Each year presents a unique set of opportunities for tax-efficient investing; tax rates go up or down, rules governing deductions and exemptions change, and investment performance varies across the markets, with some asset classes delivering sizable capital gains and others generating losses. Entering the closing months of 2018, investors may wish to explore several potential avenues to make year-end portfolio adjustments that could enhance the after-tax returns of investments held in taxable accounts.
One option is to identify holdings whose year-to-date performance gives them high potential to produce full-year losses and consider selling some of those securities, thereby generating losses that can help offset taxable exposure from equity holdings expected to generate capital gains. This year, international equity and fixed income are good starting points for identifying holdings that offer potential tax benefits, if sold in a timely fashion to offset gains elsewhere in a portfolio. As for domestic equities, even with the positive performance of broad U.S. indexes, 3 of the 11 sectors within the S&P 500 Index—telecommunication services, consumer staples, and materials—had negative results through August, and nearly half of the stocks in the Dow Jones Industrial Average—14 of 30—were down as well.1 So there may also be opportunities to find loss-generating securities among U.S. equity holdings.
The new tax law brings new opportunities
This year is one of the relatively rare times when investors can take comfort in having little uncertainty about tax policy. It’s quite a contrast with last year, when details of the 2017 Tax Cuts and Jobs Act weren’t resolved until late December, leaving many financial advisors and their clients reluctant to make end-of-year portfolio adjustments, given the lack of clarity about the legislation’s final shape. Among other benefits, the law reduced individual tax rates across income brackets and increased the standard deduction for most individuals. Details on brackets, contribution limits for tax-deferred accounts, required minimum distributions, and more can be found here.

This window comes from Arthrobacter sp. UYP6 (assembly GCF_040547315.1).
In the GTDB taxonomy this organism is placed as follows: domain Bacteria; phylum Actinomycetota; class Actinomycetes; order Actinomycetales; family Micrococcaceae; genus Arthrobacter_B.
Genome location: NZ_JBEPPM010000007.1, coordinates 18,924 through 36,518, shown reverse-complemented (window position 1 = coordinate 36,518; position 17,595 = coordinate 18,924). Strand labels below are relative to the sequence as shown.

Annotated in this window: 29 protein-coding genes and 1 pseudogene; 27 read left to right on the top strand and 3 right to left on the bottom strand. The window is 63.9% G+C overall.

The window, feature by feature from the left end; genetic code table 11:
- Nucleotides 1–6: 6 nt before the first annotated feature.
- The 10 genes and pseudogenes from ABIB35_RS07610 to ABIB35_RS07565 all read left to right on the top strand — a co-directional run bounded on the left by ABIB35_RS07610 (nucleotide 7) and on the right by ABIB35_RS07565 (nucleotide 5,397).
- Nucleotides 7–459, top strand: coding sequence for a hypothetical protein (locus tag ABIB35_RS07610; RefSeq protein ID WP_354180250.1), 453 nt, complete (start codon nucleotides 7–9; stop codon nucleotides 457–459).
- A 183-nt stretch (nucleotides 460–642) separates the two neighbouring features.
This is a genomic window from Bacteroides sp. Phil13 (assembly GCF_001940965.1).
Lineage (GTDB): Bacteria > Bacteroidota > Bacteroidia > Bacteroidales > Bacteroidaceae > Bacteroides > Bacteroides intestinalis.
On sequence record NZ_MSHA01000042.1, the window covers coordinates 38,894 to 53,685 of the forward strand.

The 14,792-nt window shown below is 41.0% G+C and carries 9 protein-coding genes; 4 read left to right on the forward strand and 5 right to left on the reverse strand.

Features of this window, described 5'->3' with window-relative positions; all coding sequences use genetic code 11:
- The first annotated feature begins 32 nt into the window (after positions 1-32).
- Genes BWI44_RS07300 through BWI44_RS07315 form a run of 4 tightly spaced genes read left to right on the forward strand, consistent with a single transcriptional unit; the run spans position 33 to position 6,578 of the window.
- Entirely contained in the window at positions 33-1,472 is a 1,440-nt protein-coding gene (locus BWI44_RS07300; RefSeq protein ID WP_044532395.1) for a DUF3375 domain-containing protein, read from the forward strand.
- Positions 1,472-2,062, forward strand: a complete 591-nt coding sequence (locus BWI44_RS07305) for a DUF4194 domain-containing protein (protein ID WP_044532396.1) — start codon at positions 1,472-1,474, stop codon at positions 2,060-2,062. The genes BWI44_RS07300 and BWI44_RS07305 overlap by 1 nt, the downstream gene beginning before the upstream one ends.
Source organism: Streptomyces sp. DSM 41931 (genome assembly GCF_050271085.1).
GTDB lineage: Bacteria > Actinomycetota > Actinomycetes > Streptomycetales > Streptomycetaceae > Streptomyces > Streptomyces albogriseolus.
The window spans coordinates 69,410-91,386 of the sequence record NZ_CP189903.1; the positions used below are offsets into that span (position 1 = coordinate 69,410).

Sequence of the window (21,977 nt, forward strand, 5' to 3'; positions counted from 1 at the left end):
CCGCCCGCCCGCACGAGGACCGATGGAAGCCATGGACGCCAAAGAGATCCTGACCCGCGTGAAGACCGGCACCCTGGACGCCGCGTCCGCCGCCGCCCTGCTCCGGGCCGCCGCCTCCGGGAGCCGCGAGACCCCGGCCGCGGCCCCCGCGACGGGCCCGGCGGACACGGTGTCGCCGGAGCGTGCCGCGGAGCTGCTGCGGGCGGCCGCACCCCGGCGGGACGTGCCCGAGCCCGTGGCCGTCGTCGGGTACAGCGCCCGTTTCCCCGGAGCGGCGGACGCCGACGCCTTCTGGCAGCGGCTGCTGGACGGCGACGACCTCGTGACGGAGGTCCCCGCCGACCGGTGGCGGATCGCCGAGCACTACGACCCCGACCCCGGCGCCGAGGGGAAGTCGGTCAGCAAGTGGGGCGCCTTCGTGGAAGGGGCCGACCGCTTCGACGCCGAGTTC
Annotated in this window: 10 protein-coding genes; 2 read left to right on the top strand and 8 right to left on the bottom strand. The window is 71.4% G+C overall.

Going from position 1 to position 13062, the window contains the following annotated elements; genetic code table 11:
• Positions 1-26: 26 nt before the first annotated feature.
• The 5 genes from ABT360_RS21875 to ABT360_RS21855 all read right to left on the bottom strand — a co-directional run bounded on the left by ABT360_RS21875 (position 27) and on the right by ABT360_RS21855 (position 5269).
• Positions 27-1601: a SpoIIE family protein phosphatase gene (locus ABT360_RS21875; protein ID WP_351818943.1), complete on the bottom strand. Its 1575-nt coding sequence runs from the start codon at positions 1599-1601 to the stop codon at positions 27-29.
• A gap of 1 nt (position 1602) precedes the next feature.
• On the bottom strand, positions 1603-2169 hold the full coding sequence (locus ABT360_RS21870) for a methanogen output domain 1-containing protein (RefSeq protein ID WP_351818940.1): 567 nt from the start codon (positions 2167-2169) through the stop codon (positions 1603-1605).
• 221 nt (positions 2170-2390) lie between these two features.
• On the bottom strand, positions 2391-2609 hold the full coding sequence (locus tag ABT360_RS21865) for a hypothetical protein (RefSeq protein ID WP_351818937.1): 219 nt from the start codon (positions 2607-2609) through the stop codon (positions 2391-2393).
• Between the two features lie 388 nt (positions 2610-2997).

One area where the new tax law didn’t have much of a measurable impact involves long-term capital gains and qualified dividend income. Rates for these types of income were adjusted so that they no longer conform precisely with the new standard tax brackets for overall income, but many of the cutoffs between different tax rates are roughly the same as they were before. Depending on an investor’s income level, the income thresholds that trigger higher tax rates can have a significant impact on after-tax returns of investments generating qualified dividend income or long-term capital gains (defined as investments held for longer than 12 months at the time of sale of that investment; those held for less than 12 months trigger the investor’s rate for ordinary income, which may be higher than the rate on long-term gains).